HOUSING AUTHORITY OF JACKSON COUNTY (requesting $164,000) – Betty Mc Roberts, Director of Development, has returned to ask for additional funds for the infrastructure to benefit a sixty unit low income development located on Clay Street.    Prior to this application the City of Ashland awarded CDBG funds to the HAJC in the amount of $345,000.   HAJC has submitted their application to the Oregon Housing and Community Services (OHCS) for the consolidated funding cycle on February 27, 2009.  Mrs. Mc Roberts believes they have a good chance of being funded.  Key Community Development Corporation (Key Banks) has been the investor for their last two projects and has agreed to do this project mainly because they like Ashland.  The Housing Authority has a letter of commitment from both Key Bank as the equity investor and from US Bank for the financing. 


Mrs. Mc Roberts stated that in their last application a total of $600,000 in Home Dollars was shown in the pro-forma.  Home Dollars are Federal Grants to the States to help build housing. Those Grants come with more regulations then even the CDBG funds, requiring environmental reviews etc. all of which take six to nine months to complete. The Housing Authority removed that money from the budget because readiness to proceed is one thing that will help them get funded through OHCS.  That decision was made because the State will want to fund a project that will be on the ground in the fall and the Housing Authority is planning to break ground on October 1, 2009. 


Mrs. Mc Roberts believes that over the next couple of years the tax credit financing will be fairly slim.  A certain block of Low Income Housing Tax Credits are awarded from the IRS to the State of Oregon and then they are given out to projects.  In order to help these projects this year the State is awarding 130% to difficult to develop areas and Ashland is one of those. The Housing Authority will find out in May if the State awards them the project.


There is a significant amount of infrastructure required on this project. The Housing Authority is getting ready to receive bids on the Clay Street improvement portion that will be done with the first portion of the CDBG funds that have already been awarded.  That project should be completed by June 2009.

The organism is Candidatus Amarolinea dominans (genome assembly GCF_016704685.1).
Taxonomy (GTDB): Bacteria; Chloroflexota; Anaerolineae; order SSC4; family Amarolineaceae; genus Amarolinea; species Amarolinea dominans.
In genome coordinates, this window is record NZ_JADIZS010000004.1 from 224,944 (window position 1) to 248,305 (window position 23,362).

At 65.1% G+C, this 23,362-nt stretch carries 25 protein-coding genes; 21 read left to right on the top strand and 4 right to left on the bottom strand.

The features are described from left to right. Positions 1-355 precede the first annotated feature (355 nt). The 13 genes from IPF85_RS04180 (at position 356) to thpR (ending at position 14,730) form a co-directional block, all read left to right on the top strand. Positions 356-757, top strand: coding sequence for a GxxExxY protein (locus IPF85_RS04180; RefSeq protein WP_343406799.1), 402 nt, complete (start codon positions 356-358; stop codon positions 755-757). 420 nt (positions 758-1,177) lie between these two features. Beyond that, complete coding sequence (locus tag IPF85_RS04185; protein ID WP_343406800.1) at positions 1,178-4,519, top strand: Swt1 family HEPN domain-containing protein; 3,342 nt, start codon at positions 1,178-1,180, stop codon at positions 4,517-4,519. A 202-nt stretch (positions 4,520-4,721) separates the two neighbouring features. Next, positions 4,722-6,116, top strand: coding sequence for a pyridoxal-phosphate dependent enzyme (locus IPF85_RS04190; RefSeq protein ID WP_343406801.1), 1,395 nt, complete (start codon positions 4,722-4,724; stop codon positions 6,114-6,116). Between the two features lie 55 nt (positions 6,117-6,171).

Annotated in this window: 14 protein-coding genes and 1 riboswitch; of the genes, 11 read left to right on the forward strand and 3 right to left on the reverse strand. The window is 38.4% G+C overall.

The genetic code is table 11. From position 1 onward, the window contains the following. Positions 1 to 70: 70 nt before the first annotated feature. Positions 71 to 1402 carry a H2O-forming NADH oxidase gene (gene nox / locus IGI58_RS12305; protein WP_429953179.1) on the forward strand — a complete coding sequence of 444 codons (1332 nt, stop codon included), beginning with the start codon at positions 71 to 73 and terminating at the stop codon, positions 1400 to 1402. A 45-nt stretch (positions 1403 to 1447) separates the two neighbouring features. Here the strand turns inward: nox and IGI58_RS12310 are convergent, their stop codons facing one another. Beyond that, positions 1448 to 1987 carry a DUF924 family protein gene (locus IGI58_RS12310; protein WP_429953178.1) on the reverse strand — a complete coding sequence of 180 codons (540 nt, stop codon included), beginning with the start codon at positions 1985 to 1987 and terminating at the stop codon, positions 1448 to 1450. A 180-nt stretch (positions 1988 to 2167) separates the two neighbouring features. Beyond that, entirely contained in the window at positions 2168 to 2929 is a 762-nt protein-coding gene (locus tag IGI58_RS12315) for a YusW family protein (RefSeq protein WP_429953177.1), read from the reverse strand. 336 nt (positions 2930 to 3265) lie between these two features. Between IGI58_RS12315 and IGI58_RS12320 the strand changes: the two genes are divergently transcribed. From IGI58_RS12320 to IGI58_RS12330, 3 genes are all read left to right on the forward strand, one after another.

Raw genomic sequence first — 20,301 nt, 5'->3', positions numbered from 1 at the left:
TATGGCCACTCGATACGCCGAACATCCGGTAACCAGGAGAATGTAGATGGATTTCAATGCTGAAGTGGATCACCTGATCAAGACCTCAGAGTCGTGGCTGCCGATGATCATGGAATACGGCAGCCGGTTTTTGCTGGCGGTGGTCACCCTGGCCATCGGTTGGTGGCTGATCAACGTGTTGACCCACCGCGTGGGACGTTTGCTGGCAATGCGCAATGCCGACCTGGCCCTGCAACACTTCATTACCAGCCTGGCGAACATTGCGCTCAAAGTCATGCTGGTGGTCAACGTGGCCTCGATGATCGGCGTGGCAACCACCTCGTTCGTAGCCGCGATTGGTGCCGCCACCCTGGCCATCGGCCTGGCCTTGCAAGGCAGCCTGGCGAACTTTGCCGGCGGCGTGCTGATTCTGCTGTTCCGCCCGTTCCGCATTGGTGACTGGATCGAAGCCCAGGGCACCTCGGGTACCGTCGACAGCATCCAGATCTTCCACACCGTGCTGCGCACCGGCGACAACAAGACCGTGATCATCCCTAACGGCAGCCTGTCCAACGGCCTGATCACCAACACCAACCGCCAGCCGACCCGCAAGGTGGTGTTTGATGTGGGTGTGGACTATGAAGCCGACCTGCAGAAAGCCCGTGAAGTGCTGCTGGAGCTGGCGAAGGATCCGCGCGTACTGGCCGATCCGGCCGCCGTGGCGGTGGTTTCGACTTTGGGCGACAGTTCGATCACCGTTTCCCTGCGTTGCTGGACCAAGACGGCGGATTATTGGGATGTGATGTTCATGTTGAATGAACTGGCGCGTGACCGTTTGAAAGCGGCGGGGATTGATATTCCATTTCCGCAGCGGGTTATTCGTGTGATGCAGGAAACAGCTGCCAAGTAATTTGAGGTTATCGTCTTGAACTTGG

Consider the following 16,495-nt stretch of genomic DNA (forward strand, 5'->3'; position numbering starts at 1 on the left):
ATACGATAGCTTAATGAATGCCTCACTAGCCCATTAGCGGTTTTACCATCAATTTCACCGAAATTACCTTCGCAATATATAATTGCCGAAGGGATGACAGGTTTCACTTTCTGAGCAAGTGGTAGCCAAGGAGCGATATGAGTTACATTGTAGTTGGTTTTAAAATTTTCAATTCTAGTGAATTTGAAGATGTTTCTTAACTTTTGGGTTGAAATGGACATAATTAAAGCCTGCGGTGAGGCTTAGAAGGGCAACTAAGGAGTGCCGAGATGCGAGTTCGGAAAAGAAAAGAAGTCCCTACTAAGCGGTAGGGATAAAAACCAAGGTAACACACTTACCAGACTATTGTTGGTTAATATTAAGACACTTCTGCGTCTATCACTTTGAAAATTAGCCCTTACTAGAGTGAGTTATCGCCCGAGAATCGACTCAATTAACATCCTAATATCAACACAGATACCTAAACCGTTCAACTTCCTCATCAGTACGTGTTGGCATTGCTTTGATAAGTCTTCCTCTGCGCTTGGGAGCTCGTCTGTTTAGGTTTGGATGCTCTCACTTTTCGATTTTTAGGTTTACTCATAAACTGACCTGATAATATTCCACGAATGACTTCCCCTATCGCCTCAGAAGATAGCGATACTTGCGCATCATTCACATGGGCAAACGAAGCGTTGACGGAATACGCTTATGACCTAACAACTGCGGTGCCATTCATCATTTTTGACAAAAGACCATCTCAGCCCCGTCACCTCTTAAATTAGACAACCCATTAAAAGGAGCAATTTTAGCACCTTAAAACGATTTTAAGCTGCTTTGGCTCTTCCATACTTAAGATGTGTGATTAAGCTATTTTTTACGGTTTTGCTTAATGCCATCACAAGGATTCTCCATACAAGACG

Goldman addressed the issue of the related Planning Action across the street known as Coming Attractions in which ODOT conditioned that that project install a median down the center of the street.  If the median is installed it would make a right hand turn lane redundant because you could only turn right.  That projects timing and this one still is a condition of approval that one or the other be installed.  If this project is finished first then that right hand turn lane is something that would have to be permitted through ODOT.  Mrs. Mc Roberts said the HAJC will probably beat the other project as they anticipate having it completed within a year consequently making it necessary to install the right hand turn. 


Commissioners Questions

If we don’t fund this project what do you cut out?

Nothing.  It puts a strain on the Housing Authority.


Are the letters from the banks letters of interest or actual letters of commitment?

Banks don’t give letters of commitment until they have underwritten the project.  These letters from the Banks are actually more then Mrs. Mc Roberts expected. 


Internal Streets are not going to be finished until the end but CDBG funds need to be spent within a year? 

Reid said they didn’t necessarily have to spend all of the money within a year but that the City could not carry more then one and a half times its allocation.  A portion of the first funds that were granted to HAJC must be spent or HUD could take them back. Mrs. Mc Roberts said it is nice for the contractors to be able to do everything without cutting into the streets, its a lot less wear and tear on the streets. 


If the HAJC were awarded this money would they be able to do full street improvements on the South Side Street?